After entering the counseling reception lobby, child clients will go to the left to their own waiting room, and adults will go to the right.

The TFI WORKS program is now isolated in a leased industrial park in Doraville. WORKS has outgrown the 3,300-square-foot space and has a waiting list for its services, which provide the tools for people with intellectual and developmental disabilities to take care of themselves and earn a living.

The new building, which will take the place of a sustainable garden growing produce for food programs (it will move a little north on the property), will have 8,300 square feet with flexible teaching and meeting spaces built around a central common area called the Hub. The building will include an art studio, a teaching kitchen, an educational laundry facility and a quiet room, as well as four staff offices.

The Hub is a crucial open space to add capacity, flexibility and comfort to the TFI WORKS building.

The Hub is a crucial open space to add capacity, flexibility and comfort to the TFI WORKS building.

Aranson is just as excited about the plans for the clinical services center. He said the current facility lacks privacy and security and has the feel of a place for people who can’t afford better care, even though he said JF&CS clinical services are as good as those offered by private practices.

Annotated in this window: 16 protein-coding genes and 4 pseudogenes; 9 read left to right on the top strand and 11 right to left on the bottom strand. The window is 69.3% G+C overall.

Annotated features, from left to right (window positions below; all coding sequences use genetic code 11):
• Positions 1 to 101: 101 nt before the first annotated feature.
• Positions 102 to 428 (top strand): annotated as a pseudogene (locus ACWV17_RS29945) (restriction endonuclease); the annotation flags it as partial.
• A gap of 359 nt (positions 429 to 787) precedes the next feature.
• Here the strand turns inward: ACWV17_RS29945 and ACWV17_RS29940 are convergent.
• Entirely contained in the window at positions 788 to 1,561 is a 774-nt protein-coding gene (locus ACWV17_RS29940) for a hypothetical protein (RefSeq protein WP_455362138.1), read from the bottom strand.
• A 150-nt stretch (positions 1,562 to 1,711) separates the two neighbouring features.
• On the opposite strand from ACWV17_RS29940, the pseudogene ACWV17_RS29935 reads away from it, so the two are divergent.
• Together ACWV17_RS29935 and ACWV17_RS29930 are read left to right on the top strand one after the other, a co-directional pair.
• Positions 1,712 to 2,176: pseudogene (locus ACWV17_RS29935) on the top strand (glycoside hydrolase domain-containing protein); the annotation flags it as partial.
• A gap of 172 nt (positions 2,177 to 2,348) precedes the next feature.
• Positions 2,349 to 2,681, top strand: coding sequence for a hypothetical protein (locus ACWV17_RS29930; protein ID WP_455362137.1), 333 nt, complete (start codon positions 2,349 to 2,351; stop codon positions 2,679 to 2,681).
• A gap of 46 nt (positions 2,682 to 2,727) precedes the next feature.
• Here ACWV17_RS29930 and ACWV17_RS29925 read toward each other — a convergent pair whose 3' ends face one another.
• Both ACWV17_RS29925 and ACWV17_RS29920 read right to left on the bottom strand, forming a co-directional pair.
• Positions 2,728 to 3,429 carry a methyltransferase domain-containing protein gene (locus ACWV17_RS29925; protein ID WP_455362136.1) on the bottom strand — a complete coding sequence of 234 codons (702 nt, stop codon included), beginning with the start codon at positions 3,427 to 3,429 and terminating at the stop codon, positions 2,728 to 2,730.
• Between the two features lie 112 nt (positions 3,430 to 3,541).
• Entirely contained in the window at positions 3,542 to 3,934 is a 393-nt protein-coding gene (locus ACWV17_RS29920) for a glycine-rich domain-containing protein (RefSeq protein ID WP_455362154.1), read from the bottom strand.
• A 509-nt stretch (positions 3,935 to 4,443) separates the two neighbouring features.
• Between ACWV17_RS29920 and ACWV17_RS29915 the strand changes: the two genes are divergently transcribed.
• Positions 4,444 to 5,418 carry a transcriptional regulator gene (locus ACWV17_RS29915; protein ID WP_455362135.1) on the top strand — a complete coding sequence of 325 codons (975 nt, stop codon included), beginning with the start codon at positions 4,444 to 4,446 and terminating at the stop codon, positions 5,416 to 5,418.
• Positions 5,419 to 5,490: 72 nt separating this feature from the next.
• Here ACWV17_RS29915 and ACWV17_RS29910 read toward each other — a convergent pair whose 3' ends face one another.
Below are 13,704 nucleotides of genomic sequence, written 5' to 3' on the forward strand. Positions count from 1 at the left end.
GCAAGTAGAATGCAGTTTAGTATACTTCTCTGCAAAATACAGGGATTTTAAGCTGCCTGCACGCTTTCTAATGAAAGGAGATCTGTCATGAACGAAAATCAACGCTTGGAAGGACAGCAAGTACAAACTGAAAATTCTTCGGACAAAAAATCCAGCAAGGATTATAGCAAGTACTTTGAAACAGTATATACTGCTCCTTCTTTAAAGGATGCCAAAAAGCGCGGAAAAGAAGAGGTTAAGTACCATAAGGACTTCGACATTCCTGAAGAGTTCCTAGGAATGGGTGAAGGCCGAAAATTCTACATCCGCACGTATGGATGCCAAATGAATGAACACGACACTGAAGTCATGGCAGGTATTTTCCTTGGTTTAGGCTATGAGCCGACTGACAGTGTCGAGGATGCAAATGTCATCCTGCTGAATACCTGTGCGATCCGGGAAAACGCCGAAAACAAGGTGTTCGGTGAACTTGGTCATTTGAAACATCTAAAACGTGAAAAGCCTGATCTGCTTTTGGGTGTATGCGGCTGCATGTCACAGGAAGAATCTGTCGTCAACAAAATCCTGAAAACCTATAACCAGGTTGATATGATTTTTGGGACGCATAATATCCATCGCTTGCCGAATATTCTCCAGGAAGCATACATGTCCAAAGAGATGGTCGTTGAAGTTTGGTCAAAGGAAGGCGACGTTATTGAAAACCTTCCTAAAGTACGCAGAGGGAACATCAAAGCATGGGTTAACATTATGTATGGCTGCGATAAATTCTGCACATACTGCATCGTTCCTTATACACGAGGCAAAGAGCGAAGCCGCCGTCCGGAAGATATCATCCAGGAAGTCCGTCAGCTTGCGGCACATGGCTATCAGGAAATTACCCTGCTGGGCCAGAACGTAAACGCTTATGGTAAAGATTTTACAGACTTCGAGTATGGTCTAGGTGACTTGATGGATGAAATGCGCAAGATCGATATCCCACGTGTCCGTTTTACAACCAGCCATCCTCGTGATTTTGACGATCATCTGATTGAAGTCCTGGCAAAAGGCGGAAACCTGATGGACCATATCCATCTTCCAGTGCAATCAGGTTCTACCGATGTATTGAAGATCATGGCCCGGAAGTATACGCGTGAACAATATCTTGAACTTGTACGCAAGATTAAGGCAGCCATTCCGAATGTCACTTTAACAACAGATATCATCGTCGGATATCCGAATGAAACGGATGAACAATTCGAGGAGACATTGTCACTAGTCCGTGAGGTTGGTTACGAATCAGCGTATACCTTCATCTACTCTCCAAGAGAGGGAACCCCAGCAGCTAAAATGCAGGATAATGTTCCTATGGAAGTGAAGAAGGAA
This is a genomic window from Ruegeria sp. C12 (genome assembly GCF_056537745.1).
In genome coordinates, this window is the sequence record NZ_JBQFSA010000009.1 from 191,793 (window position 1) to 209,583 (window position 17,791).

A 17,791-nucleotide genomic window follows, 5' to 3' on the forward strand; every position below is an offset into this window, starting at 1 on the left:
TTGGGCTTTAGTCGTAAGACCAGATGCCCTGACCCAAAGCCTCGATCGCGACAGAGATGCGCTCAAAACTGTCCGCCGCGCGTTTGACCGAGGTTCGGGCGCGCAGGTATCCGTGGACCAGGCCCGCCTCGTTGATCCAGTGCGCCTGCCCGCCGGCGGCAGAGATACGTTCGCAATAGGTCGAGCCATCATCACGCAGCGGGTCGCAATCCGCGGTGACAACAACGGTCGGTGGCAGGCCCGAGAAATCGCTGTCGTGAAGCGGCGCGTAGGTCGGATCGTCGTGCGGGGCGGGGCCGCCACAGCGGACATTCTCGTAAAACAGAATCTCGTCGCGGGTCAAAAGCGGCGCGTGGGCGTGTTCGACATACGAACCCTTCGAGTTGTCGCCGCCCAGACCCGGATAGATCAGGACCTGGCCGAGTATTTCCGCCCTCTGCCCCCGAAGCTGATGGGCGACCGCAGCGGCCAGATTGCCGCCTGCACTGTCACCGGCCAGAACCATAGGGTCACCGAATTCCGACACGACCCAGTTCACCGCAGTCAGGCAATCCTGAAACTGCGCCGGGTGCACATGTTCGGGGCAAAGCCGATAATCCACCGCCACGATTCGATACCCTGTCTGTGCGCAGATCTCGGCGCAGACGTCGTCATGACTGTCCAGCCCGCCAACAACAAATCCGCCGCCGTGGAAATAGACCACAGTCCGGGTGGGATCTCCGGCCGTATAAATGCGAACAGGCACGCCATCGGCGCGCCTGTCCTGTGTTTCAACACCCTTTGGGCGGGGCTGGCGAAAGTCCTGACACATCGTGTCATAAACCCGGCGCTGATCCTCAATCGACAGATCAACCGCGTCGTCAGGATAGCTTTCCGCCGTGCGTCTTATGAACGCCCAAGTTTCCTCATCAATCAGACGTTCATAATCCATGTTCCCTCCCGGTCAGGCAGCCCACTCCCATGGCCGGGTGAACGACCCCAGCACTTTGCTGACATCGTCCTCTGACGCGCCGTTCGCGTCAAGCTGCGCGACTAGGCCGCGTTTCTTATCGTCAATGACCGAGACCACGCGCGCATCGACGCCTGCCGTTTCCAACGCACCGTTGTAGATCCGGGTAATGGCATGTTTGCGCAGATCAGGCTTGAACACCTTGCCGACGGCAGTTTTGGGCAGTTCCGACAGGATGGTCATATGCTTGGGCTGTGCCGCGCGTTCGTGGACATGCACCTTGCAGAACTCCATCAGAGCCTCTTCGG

The new facility will rise to those standards, he said.

It will include a reception area that ensures confidentiality and provides more safety for child clients by separating them from adult clients. There will be soundproofed private offices and group therapy rooms, and new exits will enable people to leave without walking past others in the waiting room.

The other significant piece of the plans is a new main JF&CS entrance that combines an improved reception and waiting area with the Gathering Place, which will be a break room, a coffee shop and a meeting space. The plan is to open the Gathering Place to the general public and to use TFI Works participants as the staff so they can get work experience.

JF&CS CEO Rick Aranson

JF&CS CEO Rick Aranson

The concept of the Gathering Place fits Aranson’s belief in the need for more JF&CS partnerships with outside agencies and more collaborations within the agency.

The cumulative effect of the building improvements, he said, will help JF&CS “move people along a continuum from a tough situation to a better situation.”

The construction will apply the green EarthCraft standards, which, in addition to being environmentally friendly, should produce significant energy savings.

Leading the campaign are JF&CS President John Perlman and board member Cherie Aviv, backed by honorary co-chairs Ann and Michael Kay and Lois Blonder. Aranson said Perlman or Aviv has been with him for every campaign pitch.

The construction will take place in phases, in part to allow staff and services to keep operating during the work. Aranson said he’s not certain whether TFI WORKS or clinical services will be first.